I imagine all artists – writers, painters, composers – come to a place in their work when they (in one form or another) jot down those two words: “The End.”
Naturally, the end of a first draft isn’t the END. There are months of rewrites and edits ahead. The collection of words I’ve tallied up on my laptop is still a work-in-progress.
But the story is done. The plot has wrapped up. The characters have completed their arcs and in some cases have died. Even my happy endings don’t come without pain, suffering, and loss. They are always bittersweet.
When I write “The End,” it’s emotional. As I scribble this post, days after penning that last line, my eyes gloss with feeling. And there’s no single reason.
“The End” comes with a sigh of relief and a wish to tell someone the powerful news. It’s a milestone. More than a year’s creative work coming to its conclusion.
But, for me, there’s also an odd sense of grief. I don’t know what to do with myself. I’m restless. My sense of time shifts; my focus suddenly flutters away. I can’t sit, can’t move on. The story that consumed my thoughts and hours is over. The pressure to write, to capture my characters’ thoughts and hearts and sacrifices before they slip away, dissipates. I know the story now from the beginning to the end. The characters I have lived with and come to love have nothing more to say to me. They journey into their futures without me. Inside my head, I’m… alone.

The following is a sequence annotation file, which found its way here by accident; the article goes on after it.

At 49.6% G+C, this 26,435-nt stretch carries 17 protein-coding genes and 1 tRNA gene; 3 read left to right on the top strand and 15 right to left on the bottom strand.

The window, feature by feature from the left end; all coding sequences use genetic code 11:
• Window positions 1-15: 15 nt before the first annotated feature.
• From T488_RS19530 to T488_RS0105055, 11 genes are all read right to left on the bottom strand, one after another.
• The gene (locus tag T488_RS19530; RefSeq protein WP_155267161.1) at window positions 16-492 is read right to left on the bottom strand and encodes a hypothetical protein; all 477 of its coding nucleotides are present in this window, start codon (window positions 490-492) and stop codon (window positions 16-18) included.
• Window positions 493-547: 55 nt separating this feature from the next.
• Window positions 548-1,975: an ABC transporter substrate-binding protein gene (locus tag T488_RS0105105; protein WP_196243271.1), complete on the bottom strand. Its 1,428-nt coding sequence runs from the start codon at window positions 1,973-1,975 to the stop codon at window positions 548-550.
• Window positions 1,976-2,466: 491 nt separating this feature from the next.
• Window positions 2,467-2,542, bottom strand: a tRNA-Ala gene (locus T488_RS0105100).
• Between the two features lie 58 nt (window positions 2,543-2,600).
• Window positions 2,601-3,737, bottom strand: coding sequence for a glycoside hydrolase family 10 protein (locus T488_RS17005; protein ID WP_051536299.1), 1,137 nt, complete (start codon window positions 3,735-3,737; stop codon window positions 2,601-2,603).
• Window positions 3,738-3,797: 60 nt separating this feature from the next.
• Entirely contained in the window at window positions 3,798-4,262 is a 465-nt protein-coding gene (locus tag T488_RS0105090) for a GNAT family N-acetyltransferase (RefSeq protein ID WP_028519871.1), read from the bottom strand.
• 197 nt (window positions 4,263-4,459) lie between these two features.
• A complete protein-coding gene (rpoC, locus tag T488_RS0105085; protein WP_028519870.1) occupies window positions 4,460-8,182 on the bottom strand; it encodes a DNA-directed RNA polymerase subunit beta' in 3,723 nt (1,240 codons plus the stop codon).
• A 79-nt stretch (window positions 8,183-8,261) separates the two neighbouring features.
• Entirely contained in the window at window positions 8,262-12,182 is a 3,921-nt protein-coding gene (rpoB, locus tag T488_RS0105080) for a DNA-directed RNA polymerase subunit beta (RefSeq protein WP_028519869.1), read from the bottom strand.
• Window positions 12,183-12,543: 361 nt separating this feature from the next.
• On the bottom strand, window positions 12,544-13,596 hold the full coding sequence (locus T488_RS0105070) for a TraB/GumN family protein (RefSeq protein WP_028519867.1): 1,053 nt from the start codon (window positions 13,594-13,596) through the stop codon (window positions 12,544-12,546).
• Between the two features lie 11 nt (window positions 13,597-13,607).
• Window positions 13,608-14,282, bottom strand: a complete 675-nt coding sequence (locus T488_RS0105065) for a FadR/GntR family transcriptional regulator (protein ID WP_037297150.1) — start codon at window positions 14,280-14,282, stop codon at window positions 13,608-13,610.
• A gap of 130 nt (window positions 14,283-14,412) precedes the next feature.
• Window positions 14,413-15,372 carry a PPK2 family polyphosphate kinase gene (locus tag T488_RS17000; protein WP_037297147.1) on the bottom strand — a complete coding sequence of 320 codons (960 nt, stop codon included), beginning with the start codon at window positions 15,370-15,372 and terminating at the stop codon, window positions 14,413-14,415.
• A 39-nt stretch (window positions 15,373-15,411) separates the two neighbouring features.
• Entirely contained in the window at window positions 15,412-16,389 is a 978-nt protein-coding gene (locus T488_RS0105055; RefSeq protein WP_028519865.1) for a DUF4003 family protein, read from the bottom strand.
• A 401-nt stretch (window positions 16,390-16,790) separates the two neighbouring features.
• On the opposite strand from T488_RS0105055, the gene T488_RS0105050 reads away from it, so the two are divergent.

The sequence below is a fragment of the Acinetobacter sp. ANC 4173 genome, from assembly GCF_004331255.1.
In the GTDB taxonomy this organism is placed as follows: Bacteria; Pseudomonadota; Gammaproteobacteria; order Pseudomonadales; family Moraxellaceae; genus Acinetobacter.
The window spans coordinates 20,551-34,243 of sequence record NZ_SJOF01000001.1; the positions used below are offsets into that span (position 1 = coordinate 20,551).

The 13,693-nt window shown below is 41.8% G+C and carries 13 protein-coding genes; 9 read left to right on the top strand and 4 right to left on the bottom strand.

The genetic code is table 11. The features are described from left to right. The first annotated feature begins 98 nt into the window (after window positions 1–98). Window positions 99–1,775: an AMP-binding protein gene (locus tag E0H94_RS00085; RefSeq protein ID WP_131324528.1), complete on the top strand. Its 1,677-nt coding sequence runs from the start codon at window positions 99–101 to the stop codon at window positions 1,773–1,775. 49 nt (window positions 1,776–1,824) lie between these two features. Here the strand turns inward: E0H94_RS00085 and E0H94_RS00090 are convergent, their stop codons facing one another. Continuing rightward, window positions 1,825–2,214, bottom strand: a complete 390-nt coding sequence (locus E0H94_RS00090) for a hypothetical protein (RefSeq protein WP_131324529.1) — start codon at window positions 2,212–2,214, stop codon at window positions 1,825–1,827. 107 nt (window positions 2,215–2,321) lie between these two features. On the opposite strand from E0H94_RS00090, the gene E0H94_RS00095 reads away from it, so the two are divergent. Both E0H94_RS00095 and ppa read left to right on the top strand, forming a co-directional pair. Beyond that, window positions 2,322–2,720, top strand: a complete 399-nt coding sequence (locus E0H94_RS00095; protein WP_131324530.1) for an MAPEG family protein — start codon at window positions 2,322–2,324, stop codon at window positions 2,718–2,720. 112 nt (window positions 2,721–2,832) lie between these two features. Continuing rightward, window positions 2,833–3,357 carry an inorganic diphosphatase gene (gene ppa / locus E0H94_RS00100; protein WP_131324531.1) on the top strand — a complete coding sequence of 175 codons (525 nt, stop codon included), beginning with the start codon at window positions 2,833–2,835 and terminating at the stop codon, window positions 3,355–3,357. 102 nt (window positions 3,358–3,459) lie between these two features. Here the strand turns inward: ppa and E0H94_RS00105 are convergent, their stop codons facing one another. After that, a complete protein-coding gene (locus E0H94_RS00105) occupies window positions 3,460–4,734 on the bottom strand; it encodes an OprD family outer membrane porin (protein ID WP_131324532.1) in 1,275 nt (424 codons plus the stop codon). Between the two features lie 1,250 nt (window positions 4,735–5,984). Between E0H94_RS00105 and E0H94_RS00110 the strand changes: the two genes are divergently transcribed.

Writing is, for many, an emotional undertaking. I’ve felt this way with every first draft.
I finished my first draft on November 18th with an additional 26,722 words. My NaNoWriMo challenge is done. I’m grieving.
And prepping for the less intense application of my craft.
Do you have any emotional reaction to writing “The End?” I’d love to hear your thoughts.